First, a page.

Listen to Your Environmental Echo

When the curtain rises for any performance by the New England Marionettes, not only does the audience enjoy the performance, but two environmental organizations will benefit as well.
Defenders of Wildlife in Washington, DC and the Harris Center for Conservation Education in Hancock, NH have been selected by the New England Marionette Opera to be the beneficiaries of the theatre's 1997 "Environmental Echo" program. A portion of the proceeds from each performance the company gives in its home theatre will be set aside for this program. At the conclusion of the season, checks will be sent to both recipient organizations.
Theatre founder Edward R. (Ted) Leach said that establishing such a program has always been one of his hopes for the theatre. "We have a very unique public platform here at every performance," Leach noted, "and this is a wonderful opportunity to acquaint our audience with two organizations whose work we applaud and endorse."



Leach said that he has been familiar with the efforts of the Harris Center for many years. "They are a first rate organization and have done an incredible amount of good as they broaden environmental awareness in our area," Leach said.
"The choice of Defenders of Wildlife was made, in part, due to the organizations efforts to reintroduce wolves to the eastern U.S. - specifically the Adirondack Mountains in upstate New York," said Leach.
Founded in 1947 and headquartered in the nation's Capital, Defenders is a leading nonprofit conservation organization with results-oriented programs.


The Harris Center, founded in Hancock in 1970, currently has land holdings of almost 8000 acres in Southwestern New Hampshire under a variety of environmental stewardship's. The Center's educational program in area schools has touched the lives of thousands of youngsters over the years.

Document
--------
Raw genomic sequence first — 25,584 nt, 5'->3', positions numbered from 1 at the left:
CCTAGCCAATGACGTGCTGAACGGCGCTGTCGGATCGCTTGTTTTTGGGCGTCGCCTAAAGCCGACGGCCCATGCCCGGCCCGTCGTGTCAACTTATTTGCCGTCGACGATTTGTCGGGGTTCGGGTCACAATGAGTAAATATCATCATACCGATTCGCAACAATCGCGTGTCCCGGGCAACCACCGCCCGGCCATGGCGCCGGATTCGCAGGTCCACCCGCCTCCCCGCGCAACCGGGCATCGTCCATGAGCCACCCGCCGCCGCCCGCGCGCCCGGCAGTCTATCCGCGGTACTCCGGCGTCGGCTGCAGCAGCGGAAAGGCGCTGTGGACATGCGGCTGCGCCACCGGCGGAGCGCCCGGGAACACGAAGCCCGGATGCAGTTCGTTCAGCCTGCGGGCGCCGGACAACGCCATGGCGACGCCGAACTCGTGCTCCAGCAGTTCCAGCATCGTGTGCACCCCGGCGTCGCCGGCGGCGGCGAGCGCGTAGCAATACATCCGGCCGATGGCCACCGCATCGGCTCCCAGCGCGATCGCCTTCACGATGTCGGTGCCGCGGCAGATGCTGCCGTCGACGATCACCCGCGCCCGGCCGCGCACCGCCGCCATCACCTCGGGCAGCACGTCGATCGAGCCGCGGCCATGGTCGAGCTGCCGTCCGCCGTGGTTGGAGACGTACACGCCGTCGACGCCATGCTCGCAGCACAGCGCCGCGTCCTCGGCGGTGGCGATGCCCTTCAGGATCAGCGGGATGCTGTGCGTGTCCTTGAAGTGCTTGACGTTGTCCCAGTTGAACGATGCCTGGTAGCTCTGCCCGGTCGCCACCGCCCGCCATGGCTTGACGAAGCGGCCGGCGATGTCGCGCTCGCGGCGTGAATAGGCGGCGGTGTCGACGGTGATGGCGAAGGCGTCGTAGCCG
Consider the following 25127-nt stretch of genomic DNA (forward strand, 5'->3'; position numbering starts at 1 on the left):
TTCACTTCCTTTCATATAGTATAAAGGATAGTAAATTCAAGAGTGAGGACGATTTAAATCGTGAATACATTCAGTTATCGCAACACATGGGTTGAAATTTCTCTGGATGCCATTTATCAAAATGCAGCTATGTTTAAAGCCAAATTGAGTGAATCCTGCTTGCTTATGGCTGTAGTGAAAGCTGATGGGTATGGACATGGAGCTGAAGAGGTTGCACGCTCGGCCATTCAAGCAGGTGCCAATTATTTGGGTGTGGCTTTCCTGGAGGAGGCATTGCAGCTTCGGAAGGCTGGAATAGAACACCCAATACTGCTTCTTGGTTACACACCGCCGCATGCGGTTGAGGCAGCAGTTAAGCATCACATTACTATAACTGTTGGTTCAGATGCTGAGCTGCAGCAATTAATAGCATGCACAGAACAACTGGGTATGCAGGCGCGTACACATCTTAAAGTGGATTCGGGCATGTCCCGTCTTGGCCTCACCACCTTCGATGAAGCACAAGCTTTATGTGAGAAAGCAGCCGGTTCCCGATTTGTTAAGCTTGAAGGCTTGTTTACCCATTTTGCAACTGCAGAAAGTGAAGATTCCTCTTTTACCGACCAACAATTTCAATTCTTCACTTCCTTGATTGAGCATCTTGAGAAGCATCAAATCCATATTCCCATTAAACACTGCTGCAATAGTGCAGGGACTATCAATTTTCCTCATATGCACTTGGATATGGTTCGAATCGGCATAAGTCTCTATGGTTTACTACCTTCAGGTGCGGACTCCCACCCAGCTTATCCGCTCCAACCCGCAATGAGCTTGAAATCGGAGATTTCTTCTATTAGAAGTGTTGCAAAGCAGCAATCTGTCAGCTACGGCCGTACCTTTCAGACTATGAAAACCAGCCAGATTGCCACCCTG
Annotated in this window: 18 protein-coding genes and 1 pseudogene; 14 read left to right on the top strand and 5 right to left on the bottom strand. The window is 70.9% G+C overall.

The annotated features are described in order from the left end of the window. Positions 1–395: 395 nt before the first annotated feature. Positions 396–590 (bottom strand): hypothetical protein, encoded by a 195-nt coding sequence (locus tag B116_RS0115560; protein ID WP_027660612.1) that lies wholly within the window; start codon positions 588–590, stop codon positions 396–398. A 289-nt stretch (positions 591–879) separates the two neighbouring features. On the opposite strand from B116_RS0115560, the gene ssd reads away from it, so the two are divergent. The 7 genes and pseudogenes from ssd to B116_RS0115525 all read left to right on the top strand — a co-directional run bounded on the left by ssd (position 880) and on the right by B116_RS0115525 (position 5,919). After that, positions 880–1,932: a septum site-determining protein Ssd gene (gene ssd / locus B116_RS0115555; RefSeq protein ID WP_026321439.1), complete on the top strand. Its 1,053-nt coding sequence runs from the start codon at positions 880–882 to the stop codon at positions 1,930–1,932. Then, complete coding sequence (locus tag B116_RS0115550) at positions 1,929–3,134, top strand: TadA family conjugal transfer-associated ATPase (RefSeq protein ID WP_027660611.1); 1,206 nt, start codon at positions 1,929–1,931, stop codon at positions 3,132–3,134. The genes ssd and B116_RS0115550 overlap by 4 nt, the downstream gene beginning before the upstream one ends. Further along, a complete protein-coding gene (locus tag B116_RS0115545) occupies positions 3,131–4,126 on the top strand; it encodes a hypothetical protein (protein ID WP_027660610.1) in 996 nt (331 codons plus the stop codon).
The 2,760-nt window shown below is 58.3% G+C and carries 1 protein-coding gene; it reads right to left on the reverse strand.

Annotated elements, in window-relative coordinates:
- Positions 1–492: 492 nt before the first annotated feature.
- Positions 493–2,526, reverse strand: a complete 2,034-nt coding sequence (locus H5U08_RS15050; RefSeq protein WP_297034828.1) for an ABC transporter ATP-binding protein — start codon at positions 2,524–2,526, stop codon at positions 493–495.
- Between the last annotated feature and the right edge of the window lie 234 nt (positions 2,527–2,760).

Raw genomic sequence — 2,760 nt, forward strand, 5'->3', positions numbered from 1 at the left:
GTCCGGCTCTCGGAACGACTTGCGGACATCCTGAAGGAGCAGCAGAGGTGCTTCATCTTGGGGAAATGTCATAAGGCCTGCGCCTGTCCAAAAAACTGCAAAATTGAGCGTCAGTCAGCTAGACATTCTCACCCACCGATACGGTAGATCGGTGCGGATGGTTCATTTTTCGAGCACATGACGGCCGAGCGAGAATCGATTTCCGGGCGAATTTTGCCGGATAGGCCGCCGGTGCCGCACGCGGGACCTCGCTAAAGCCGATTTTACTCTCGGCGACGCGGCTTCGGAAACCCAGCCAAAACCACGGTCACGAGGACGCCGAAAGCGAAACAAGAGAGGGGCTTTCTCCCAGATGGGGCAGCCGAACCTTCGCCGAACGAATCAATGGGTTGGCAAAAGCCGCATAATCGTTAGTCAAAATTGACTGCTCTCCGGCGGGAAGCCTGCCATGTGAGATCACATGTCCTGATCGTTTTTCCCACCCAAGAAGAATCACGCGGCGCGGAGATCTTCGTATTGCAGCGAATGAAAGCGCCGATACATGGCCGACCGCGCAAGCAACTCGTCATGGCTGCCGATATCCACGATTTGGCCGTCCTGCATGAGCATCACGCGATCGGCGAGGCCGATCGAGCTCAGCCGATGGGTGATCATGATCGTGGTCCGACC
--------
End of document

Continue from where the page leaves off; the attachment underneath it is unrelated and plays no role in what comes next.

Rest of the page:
The "Environmental Echo" program is consistent with the record of the young theatre which, in its first five years of existence, has given several benefit performances for a variety of causes. "This is definitely a two-way street," Leach is quick to add. "While the beneficiary organization may receive some financial assistance and considerable exposure that they need, we have found that such activity creates a social cement which our people relish and perhaps, also, need."
Each production at the theatre opens with an elaborate audio/visual presentation which explains the Environmental Echo program. Music for the presentation was donated by noted musician Paul Winter who, for many years through his actions and music, has been a huge booster of environmental awareness around the world.


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